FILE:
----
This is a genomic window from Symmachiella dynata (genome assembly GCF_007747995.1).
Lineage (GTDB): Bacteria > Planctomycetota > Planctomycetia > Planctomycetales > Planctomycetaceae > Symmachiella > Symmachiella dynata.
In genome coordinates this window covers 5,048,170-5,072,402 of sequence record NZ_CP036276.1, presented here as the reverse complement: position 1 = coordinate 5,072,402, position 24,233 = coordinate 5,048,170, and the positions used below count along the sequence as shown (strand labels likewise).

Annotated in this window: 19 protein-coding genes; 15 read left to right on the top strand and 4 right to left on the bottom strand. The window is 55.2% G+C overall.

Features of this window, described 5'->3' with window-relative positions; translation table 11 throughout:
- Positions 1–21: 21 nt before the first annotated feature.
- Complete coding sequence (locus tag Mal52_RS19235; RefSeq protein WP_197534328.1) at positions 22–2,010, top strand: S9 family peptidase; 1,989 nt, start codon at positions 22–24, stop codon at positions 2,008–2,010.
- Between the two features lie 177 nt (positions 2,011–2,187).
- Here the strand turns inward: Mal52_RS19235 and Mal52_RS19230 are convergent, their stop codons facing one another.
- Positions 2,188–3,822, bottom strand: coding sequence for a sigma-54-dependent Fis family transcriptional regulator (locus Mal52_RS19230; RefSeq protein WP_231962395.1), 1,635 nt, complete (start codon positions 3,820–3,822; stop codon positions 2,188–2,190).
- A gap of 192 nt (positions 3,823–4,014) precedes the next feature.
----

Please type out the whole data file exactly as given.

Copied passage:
This is a genomic window from Symmachiella dynata (genome assembly GCF_007747995.1).
Lineage (GTDB): Bacteria > Planctomycetota > Planctomycetia > Planctomycetales > Planctomycetaceae > Symmachiella > Symmachiella dynata.
In genome coordinates this window covers 5,048,170-5,072,402 of sequence record NZ_CP036276.1, presented here as the reverse complement: position 1 = coordinate 5,072,402, position 24,233 = coordinate 5,048,170, and the positions used below count along the sequence as shown (strand labels likewise).

Annotated in this window: 19 protein-coding genes; 15 read left to right on the top strand and 4 right to left on the bottom strand. The window is 55.2% G+C overall.

Features of this window, described 5'->3' with window-relative positions; translation table 11 throughout:
- Positions 1–21: 21 nt before the first annotated feature.
- Complete coding sequence (locus tag Mal52_RS19235; RefSeq protein WP_197534328.1) at positions 22–2,010, top strand: S9 family peptidase; 1,989 nt, start codon at positions 22–24, stop codon at positions 2,008–2,010.
- Between the two features lie 177 nt (positions 2,011–2,187).
- Here the strand turns inward: Mal52_RS19235 and Mal52_RS19230 are convergent, their stop codons facing one another.
- Positions 2,188–3,822, bottom strand: coding sequence for a sigma-54-dependent Fis family transcriptional regulator (locus Mal52_RS19230; RefSeq protein WP_231962395.1), 1,635 nt, complete (start codon positions 3,820–3,822; stop codon positions 2,188–2,190).
- A gap of 192 nt (positions 3,823–4,014) precedes the next feature.